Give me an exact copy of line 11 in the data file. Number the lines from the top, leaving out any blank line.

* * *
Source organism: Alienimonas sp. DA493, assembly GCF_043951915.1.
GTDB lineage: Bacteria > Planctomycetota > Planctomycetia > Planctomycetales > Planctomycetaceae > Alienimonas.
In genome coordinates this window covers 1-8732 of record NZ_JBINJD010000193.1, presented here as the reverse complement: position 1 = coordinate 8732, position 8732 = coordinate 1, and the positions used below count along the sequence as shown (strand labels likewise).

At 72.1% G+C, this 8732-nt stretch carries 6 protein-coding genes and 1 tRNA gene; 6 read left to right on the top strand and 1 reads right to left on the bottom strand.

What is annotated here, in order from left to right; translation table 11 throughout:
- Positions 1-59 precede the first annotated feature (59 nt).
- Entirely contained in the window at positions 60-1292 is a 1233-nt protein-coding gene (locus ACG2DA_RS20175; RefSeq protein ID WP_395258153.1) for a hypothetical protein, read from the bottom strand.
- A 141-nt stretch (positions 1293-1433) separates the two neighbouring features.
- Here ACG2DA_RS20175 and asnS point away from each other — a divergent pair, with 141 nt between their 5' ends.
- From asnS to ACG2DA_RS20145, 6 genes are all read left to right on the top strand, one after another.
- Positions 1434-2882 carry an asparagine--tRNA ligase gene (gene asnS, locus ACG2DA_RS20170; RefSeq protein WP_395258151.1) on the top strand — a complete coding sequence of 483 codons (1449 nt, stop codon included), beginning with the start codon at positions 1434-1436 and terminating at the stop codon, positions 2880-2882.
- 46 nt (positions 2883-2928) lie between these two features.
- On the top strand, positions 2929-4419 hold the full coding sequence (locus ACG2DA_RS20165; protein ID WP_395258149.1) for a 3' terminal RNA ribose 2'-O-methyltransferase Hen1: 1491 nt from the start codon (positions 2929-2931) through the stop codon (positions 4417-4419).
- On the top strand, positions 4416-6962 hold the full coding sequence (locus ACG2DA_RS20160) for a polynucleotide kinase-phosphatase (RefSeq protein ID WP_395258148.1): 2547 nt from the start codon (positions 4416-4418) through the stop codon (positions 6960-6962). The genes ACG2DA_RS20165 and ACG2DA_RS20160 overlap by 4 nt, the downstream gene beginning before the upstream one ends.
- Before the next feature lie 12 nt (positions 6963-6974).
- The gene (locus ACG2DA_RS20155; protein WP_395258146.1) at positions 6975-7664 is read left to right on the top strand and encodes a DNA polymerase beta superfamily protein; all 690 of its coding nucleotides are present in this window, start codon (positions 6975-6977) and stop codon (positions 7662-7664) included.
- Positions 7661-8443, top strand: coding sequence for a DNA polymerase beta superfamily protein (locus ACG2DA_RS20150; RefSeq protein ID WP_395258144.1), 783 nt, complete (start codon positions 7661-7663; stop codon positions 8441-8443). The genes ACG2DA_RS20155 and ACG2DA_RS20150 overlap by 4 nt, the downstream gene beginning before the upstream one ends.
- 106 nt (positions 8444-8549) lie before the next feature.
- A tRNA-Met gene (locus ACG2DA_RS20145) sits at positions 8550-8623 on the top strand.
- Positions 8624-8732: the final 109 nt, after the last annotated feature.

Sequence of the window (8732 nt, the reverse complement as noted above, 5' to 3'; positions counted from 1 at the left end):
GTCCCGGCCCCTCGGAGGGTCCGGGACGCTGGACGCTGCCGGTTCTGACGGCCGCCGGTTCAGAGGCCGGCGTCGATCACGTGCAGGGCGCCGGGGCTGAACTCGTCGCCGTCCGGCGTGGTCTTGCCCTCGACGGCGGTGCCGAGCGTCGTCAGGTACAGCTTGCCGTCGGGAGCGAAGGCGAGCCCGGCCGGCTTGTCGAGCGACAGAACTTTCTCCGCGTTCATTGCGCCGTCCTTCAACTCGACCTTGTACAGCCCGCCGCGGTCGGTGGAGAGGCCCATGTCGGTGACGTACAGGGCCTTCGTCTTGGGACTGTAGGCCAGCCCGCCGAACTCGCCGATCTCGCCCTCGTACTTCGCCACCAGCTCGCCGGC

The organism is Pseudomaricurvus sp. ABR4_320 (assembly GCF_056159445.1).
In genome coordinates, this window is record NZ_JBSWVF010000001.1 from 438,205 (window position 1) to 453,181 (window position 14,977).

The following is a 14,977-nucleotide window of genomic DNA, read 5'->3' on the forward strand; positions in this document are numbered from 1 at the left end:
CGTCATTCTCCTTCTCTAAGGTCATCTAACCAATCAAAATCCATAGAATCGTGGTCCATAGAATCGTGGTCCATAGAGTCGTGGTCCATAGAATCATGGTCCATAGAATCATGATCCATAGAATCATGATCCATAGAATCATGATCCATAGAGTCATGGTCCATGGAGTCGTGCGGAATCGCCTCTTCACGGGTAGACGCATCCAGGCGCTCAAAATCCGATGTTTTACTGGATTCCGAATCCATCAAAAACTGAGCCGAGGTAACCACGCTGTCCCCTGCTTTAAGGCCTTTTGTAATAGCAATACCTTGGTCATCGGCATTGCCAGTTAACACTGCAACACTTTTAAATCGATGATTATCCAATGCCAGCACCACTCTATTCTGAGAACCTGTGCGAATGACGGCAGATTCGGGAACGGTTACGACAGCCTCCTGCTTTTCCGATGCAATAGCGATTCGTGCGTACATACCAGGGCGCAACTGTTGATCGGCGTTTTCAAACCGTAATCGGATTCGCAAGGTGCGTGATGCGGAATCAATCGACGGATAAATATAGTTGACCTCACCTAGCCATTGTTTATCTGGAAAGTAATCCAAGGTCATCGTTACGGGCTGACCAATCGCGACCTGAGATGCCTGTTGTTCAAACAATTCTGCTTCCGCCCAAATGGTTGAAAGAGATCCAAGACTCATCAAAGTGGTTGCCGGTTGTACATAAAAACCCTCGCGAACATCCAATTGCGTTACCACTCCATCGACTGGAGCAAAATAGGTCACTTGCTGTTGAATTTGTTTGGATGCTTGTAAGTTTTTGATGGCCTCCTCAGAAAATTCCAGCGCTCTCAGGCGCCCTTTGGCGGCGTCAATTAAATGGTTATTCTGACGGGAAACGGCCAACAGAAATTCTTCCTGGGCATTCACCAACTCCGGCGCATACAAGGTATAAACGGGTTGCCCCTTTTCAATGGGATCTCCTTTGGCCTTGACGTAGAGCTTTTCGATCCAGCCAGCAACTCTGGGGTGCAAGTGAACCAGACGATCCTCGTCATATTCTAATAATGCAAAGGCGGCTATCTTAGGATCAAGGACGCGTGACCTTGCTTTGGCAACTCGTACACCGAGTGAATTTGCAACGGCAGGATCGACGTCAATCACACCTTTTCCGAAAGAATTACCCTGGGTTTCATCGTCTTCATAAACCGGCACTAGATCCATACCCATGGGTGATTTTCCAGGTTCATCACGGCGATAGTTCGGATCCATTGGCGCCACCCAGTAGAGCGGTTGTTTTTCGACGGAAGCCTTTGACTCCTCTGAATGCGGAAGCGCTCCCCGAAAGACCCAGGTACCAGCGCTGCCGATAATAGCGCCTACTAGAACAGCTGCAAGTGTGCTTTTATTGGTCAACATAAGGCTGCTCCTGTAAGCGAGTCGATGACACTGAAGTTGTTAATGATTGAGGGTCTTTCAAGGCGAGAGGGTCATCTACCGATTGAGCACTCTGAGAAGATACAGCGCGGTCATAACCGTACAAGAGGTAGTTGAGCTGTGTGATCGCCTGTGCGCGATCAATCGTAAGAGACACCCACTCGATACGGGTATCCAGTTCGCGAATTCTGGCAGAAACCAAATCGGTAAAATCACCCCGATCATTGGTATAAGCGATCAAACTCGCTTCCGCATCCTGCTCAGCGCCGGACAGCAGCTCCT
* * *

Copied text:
- Positions 1434-2882 carry an asparagine--tRNA ligase gene (gene asnS, locus ACG2DA_RS20170; RefSeq protein WP_395258151.1) on the top strand — a complete coding sequence of 483 codons (1449 nt, stop codon included), beginning with the start codon at positions 1434-1436 and terminating at the stop codon, positions 2880-2882.